Some 10km from our farm gate is a small settlement called Esk Valley. Esk Valley is really just an intersection and has an old primary school (now closed and used as a day care centre). On the corner is a war memorial which like most farming settlements lists the names (on each side) of those in the district who served in the Boer, First and Second World Wars. Some were killed in action and some made it home to what must have seemed a quiet old piece of paradise compared with the action and adventure they had witnessed. Farmers, young men, stockmen, shepherds and horsemen all volunteered to see the world and came home a bit older than their years for the experience.
Above right: Prominent memorial.
Left: Esk Valley school corner. Looking North up the road towards home.
Right: The old Esk valley School. Now a daycare centre.
Just up the road on a very prominent ridge sits a historic (and still used) Presbyterian Church called St Mary’s. This is where my grandparents are buried and is I suppose our family plot. I intend to be buried here. With a brilliant view of South Canterbury and surrounded by pastures this church and cemetery is nestled amongst a line of Oaks trees. It could almost be a snapshot of rural England. This is quite a peaceful place and whenever I am home for more than just a few days I often visit here. Over summer when we were swimming at the Otaio Gorge we stopped in twice and I took a few snapshots.
Left: Entrance to St Mary’s lined with oaks.
Right: St Mary’s.
Below: My Grandparents resting place.
On my mothers side of the family I am the eldest of the grandchildren and she is second eldest of five daughters. Her father Eric Robert McConnell was born on our farm and farmed it his entire life. His family originated in County Down, Northern Island and his parents were the original farmers on the property. It was his mother who took the title of the farm due to her husbands illness and this in those days was very unusual. In fact I bear his first two names as my two middle names and I was close to him until his death in 1981. He taught me a lot.
Eric had a passion for stock and 8mm home movies. He worked hard and the farm still bears the blacksmith and the stables in an age before tractors in which he was born. Too young to fight in the First Word War, farming through the depression, he was given the responsibility of running numerous farms during the next big war as part of the “War Effort”. He was a member of the Home Guard and had an elder brother and a younger brother (Alan served as an Infantry Officer in the Pacific as part of the 3rd New Zealand Expeditionary Force).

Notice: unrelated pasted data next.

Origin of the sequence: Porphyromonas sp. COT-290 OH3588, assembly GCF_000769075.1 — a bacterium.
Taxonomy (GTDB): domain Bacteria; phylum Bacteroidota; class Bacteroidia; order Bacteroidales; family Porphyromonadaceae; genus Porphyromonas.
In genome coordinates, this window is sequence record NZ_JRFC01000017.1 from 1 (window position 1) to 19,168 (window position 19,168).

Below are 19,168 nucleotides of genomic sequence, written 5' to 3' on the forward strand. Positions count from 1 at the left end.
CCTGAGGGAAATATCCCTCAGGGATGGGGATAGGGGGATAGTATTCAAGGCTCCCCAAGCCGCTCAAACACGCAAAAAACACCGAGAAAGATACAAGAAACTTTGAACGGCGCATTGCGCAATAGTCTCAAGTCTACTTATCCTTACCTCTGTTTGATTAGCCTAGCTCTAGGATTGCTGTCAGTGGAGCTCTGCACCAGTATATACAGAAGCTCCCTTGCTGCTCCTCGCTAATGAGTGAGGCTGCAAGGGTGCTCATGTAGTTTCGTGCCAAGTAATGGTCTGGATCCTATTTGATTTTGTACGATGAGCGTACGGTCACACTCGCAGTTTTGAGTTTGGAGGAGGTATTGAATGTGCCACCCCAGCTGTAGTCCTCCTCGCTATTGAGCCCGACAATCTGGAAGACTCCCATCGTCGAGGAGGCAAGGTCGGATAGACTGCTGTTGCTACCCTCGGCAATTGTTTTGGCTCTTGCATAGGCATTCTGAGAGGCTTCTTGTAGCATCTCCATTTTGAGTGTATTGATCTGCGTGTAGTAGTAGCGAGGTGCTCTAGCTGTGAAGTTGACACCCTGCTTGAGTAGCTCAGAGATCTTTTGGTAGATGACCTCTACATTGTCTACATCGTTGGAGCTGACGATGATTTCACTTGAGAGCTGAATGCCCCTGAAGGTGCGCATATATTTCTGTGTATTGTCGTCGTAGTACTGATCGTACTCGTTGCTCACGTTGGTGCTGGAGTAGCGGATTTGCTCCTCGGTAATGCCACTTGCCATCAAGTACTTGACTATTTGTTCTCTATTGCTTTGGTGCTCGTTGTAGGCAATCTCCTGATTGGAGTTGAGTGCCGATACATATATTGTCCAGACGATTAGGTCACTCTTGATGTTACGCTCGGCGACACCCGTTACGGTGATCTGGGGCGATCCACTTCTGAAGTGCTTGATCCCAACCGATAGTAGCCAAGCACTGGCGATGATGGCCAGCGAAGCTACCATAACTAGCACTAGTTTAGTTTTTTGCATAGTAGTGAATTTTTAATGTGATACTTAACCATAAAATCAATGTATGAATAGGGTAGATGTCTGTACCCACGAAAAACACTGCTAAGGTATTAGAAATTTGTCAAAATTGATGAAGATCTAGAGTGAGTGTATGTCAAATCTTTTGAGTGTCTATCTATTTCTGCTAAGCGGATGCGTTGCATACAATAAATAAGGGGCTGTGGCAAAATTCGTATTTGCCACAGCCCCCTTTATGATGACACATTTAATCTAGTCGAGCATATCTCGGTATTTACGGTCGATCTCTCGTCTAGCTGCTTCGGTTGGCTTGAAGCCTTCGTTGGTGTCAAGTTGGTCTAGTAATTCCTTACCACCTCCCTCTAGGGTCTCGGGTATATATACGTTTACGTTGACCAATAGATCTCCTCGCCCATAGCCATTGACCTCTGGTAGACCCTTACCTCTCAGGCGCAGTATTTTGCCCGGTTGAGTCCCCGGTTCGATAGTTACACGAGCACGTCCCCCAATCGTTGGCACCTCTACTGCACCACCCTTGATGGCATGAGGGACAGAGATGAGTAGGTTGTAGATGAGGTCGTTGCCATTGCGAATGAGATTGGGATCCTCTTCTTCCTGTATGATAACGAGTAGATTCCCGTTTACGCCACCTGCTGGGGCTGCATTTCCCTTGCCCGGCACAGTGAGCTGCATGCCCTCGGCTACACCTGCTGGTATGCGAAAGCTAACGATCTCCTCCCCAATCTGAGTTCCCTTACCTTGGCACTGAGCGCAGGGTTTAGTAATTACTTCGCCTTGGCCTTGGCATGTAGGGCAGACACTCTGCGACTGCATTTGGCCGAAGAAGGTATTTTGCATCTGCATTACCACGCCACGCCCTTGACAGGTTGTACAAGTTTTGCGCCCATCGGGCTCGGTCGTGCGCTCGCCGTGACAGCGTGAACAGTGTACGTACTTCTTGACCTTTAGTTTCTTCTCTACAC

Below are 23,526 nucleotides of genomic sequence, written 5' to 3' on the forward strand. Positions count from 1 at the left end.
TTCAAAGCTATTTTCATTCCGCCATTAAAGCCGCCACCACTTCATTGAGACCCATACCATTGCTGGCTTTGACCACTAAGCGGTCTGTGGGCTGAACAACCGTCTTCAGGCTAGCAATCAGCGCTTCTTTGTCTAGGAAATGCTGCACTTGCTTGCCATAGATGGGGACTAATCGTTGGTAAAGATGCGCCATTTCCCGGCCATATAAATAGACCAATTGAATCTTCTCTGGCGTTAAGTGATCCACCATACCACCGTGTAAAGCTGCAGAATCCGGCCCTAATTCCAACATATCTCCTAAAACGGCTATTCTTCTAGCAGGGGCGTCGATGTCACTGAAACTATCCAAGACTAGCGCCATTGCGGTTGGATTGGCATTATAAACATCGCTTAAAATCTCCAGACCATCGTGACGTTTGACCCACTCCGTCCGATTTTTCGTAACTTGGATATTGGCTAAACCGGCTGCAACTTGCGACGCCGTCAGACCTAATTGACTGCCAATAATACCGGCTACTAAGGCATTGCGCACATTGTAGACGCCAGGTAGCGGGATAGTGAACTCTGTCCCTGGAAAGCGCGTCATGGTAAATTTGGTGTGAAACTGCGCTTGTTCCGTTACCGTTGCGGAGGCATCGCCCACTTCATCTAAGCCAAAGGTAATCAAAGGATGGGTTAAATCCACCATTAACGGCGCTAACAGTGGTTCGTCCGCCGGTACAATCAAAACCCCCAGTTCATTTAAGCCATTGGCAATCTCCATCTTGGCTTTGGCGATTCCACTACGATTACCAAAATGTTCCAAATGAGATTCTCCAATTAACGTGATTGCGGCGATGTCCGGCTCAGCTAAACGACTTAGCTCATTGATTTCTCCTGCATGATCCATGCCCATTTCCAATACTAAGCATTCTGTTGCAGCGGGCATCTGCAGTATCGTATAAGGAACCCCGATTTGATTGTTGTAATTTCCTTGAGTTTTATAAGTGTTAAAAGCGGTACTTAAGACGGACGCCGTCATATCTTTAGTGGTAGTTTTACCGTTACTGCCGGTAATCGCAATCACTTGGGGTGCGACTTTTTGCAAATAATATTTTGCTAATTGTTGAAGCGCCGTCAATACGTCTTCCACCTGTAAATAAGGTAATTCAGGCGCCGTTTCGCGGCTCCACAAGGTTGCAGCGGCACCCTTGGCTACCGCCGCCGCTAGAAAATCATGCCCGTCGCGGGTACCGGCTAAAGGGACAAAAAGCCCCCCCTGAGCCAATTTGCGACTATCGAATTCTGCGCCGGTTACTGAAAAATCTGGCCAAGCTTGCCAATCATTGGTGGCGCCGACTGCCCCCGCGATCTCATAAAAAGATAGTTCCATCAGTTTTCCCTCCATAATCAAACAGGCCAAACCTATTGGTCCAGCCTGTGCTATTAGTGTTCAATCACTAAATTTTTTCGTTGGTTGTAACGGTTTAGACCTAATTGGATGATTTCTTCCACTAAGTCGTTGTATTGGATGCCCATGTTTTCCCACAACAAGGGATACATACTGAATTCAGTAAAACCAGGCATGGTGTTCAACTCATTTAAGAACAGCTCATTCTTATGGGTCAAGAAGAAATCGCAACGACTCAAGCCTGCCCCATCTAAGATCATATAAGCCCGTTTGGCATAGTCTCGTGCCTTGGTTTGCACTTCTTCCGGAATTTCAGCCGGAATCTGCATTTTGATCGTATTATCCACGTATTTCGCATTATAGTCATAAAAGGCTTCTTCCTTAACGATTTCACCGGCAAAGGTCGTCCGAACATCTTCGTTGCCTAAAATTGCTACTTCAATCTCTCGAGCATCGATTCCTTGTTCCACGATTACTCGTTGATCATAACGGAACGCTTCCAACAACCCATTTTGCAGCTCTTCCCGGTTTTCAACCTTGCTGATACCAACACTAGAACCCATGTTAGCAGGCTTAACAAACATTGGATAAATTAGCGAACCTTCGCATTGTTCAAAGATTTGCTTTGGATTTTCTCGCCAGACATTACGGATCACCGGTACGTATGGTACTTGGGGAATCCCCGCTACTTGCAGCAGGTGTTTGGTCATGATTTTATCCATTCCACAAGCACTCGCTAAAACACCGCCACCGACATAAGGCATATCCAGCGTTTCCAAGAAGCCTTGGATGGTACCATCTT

My grandmother arrived in New Zealand around the age of 8 years old. The eldest in a large family that came out from the harsh Shetland Islands off the coast of Scotland. Nicknamed “Lella” by family she was small in stature and huge in heart and had a certain hardiness or toughness about her. No doubt a good mix of Scottish and Viking bloodlines. As a school teacher I remember her drumming the times tables and spelling into me and she was reasonably proficient and dishing out the discipline. Prayers before bed was compulsory. She met my Grandfather whilst teaching at the Teschmakers Valley School and living as a boarder with the family. They took years to court and marry and there is a trail of letters they sent to each other as they got to know each other. No broadband internet, cell phones or local bars in those days. It was all very proper!
Resting close to my grandparents is a young soldier who died of wounds in Vietnam in March 1970 aged 23. I have often looked at the headstone of Private David Nelson Wright a fellow Infantryman and wondered what his story was. I did some initial inquiries a number of years ago but recently I queried a number of Vietnam Veterans to find out some more details.
I’ll share these next time.
Other articles about my home you’ll like;
Knowing your own Backyard (Part 1 in the series “Down Home”
The Great South….Camping in Gods Own!